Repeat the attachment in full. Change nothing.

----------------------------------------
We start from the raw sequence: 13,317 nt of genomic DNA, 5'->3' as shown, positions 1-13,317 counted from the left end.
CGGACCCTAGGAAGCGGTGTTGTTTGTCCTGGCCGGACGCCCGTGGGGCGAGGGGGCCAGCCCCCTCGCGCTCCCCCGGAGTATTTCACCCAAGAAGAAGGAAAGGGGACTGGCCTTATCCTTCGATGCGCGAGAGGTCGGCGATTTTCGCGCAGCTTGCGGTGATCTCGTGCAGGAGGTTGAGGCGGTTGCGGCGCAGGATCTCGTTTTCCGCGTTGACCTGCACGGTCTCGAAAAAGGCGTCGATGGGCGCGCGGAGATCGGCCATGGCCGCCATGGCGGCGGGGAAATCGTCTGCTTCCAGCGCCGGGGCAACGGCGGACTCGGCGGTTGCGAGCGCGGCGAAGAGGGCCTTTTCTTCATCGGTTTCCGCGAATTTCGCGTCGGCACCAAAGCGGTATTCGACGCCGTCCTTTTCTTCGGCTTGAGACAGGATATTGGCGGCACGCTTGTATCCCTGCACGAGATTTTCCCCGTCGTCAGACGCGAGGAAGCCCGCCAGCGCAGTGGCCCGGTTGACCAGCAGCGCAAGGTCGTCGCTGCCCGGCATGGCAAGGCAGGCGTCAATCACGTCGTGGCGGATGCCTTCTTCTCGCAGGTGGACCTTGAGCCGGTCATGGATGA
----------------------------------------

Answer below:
We start from the raw sequence: 13,317 nt of genomic DNA, 5'->3' as shown, positions 1-13,317 counted from the left end.
CGGACCCTAGGAAGCGGTGTTGTTTGTCCTGGCCGGACGCCCGTGGGGCGAGGGGGCCAGCCCCCTCGCGCTCCCCCGGAGTATTTCACCCAAGAAGAAGGAAAGGGGACTGGCCTTATCCTTCGATGCGCGAGAGGTCGGCGATTTTCGCGCAGCTTGCGGTGATCTCGTGCAGGAGGTTGAGGCGGTTGCGGCGCAGGATCTCGTTTTCCGCGTTGACCTGCACGGTCTCGAAAAAGGCGTCGATGGGCGCGCGGAGATCGGCCATGGCCGCCATGGCGGCGGGGAAATCGTCTGCTTCCAGCGCCGGGGCAACGGCGGACTCGGCGGTTGCGAGCGCGGCGAAGAGGGCCTTTTCTTCATCGGTTTCCGCGAATTTCGCGTCGGCACCAAAGCGGTATTCGACGCCGTCCTTTTCTTCGGCTTGAGACAGGATATTGGCGGCACGCTTGTATCCCTGCACGAGATTTTCCCCGTCGTCAGACGCGAGGAAGCCCGCCAGCGCAGTGGCCCGGTTGACCAGCAGCGCAAGGTCGTCGCTGCCCGGCATGGCAAGGCAGGCGTCAATCACGTCGTGGCGGATGCCTTCTTCTCGCAGGTGGACCTTGAGCCGGTCATGGATGA